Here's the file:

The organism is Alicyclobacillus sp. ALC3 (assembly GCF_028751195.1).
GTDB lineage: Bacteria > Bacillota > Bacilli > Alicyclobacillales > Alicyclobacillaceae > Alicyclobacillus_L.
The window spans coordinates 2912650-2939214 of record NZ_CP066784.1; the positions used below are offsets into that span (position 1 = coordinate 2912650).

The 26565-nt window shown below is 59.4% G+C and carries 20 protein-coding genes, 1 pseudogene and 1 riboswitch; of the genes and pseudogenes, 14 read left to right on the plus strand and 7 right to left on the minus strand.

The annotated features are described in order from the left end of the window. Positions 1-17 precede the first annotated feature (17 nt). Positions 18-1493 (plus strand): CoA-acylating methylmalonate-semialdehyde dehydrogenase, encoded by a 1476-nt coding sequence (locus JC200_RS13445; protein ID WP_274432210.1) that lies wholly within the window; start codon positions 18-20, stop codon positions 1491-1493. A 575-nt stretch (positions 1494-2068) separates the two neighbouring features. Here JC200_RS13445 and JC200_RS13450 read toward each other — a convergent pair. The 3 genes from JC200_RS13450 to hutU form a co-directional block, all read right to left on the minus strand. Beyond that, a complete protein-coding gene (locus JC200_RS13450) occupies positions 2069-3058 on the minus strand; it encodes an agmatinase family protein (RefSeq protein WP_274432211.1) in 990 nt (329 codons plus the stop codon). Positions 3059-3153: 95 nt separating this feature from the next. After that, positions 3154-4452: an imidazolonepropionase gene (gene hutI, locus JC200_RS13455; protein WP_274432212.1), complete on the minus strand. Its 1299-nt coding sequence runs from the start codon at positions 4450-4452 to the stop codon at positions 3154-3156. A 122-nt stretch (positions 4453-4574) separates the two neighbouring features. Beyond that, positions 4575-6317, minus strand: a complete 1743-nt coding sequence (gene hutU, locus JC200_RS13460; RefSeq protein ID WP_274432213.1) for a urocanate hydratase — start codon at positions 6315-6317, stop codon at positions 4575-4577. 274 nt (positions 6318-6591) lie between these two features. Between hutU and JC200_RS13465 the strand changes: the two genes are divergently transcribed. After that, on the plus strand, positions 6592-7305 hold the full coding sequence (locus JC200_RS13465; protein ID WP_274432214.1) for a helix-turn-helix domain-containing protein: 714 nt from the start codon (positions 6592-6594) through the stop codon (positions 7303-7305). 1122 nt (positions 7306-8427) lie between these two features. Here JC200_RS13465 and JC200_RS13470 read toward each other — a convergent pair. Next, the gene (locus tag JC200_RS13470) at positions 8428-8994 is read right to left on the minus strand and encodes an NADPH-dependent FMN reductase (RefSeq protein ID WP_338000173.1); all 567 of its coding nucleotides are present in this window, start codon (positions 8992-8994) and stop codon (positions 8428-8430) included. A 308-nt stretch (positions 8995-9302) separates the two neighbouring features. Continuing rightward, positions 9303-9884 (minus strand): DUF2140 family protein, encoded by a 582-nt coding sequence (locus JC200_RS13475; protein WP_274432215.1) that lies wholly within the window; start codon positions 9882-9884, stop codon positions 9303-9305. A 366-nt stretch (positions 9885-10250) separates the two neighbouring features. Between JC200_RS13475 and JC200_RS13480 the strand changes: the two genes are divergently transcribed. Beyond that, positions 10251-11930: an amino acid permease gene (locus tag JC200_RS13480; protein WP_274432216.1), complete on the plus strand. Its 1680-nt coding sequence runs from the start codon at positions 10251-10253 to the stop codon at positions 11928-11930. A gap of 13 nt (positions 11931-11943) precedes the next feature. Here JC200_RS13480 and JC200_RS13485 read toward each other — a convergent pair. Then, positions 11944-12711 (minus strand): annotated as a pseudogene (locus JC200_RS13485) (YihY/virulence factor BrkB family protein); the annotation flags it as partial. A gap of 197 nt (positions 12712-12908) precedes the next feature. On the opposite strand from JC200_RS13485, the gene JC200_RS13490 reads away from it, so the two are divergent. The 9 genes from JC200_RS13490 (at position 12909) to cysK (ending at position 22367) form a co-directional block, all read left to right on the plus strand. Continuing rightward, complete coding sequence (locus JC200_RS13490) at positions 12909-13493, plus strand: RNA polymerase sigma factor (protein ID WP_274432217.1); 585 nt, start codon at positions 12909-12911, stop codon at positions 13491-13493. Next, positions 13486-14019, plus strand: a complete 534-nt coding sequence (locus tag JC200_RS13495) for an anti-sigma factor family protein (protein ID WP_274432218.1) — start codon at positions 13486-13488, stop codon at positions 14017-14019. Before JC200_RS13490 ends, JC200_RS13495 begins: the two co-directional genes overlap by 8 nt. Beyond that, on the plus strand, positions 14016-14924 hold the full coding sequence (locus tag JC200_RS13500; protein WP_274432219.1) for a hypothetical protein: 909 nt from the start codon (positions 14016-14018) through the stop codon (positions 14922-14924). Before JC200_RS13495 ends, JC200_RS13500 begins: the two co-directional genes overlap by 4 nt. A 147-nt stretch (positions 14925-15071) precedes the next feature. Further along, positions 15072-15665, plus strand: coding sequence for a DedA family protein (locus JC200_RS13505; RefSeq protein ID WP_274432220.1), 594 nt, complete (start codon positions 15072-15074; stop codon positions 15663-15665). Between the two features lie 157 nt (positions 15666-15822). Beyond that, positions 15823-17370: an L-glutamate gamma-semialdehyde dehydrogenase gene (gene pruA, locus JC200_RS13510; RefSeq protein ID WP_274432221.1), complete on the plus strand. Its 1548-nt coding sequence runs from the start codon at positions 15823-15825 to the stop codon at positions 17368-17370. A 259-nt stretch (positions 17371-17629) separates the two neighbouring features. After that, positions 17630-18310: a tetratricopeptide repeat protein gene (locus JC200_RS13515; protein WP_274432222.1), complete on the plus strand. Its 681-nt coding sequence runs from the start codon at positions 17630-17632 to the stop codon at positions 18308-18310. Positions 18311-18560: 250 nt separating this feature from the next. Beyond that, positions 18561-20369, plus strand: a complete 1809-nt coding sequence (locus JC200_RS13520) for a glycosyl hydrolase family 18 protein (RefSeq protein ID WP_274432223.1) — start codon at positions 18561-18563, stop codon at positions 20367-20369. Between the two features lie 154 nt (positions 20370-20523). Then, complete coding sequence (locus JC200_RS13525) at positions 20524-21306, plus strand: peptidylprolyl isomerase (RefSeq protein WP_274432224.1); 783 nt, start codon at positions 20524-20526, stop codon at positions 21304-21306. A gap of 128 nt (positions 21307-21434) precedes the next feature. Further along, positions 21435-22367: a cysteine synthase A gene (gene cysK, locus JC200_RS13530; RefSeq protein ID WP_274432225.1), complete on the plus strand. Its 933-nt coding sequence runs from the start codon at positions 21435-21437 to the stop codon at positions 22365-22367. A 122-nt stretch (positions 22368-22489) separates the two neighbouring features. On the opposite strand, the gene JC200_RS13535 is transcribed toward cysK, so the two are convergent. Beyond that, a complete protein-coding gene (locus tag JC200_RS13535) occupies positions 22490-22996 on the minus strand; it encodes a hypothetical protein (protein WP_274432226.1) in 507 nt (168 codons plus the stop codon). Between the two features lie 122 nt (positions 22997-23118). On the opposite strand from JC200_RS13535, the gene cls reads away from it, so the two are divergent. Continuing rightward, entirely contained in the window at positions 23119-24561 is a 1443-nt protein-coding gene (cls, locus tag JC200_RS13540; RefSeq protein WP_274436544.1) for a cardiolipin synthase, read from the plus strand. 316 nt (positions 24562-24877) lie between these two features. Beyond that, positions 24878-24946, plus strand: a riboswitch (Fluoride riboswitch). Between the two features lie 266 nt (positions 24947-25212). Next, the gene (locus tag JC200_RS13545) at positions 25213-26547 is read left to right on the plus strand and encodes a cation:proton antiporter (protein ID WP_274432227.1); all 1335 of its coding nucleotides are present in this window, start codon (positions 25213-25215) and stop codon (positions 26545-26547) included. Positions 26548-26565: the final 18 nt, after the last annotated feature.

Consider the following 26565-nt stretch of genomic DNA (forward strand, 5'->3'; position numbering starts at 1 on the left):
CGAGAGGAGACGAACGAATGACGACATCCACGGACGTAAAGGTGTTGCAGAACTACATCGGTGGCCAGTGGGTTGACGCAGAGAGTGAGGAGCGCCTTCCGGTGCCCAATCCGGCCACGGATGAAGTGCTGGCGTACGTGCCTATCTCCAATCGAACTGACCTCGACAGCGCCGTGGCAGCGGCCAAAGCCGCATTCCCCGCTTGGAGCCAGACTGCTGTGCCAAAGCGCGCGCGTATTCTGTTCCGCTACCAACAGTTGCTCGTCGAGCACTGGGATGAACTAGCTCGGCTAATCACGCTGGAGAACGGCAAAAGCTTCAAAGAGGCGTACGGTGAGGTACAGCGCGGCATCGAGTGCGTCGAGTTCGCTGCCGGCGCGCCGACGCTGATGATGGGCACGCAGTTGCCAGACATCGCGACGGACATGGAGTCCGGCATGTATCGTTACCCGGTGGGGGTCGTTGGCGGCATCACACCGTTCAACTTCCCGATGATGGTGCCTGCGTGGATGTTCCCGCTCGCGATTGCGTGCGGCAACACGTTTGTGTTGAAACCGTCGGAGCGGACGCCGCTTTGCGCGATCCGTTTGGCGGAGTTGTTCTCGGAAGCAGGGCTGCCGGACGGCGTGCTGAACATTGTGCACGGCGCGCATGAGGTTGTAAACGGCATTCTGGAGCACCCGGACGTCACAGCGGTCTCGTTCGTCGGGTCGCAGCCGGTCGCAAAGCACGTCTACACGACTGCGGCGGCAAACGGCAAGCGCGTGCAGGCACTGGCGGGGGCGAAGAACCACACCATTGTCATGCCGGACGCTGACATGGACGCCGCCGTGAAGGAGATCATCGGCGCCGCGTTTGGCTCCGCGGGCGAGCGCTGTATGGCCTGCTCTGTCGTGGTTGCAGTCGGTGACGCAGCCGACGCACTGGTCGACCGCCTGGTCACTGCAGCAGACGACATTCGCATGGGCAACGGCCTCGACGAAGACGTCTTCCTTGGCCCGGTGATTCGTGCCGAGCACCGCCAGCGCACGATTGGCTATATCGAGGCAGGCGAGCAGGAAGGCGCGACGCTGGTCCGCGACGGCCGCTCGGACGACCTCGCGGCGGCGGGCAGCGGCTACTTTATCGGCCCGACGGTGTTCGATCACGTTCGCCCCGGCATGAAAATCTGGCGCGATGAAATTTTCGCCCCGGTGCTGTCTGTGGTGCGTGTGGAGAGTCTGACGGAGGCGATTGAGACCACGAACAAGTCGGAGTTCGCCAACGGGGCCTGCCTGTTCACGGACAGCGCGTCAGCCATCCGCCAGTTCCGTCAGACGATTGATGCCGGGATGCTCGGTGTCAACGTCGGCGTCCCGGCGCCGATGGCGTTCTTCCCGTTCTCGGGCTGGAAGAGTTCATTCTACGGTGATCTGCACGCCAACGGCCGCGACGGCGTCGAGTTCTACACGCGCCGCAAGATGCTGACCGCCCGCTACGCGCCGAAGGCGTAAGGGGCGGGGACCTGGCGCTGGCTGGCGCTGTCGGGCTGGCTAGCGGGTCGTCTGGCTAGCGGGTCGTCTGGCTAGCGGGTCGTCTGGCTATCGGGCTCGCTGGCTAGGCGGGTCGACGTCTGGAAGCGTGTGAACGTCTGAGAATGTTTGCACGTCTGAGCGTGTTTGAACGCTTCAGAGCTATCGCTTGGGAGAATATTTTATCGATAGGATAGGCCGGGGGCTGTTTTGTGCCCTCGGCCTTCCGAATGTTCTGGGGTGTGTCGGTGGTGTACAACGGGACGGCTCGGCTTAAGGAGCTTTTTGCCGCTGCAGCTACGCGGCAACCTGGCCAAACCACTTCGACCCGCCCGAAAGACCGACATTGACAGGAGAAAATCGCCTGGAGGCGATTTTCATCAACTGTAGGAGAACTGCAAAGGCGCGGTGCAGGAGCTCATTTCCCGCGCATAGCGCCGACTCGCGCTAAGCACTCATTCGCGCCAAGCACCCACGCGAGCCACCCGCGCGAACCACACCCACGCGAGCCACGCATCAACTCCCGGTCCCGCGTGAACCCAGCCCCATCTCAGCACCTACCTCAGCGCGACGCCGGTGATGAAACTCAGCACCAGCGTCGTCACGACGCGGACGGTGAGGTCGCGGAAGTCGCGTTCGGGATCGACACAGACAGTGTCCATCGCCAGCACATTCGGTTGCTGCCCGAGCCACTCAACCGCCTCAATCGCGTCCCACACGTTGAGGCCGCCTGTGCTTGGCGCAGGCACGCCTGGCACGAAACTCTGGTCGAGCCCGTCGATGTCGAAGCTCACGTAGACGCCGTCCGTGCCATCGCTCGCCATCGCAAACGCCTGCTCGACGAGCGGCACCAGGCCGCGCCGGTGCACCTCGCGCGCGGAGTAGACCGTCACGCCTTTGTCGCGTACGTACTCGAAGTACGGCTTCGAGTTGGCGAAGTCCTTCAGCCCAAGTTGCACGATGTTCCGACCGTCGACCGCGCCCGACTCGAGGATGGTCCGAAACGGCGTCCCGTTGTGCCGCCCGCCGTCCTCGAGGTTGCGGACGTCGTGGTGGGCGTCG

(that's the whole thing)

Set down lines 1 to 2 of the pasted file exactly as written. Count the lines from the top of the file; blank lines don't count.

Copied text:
The organism is Alicyclobacillus sp. ALC3 (assembly GCF_028751195.1).
GTDB lineage: Bacteria > Bacillota > Bacilli > Alicyclobacillales > Alicyclobacillaceae > Alicyclobacillus_L.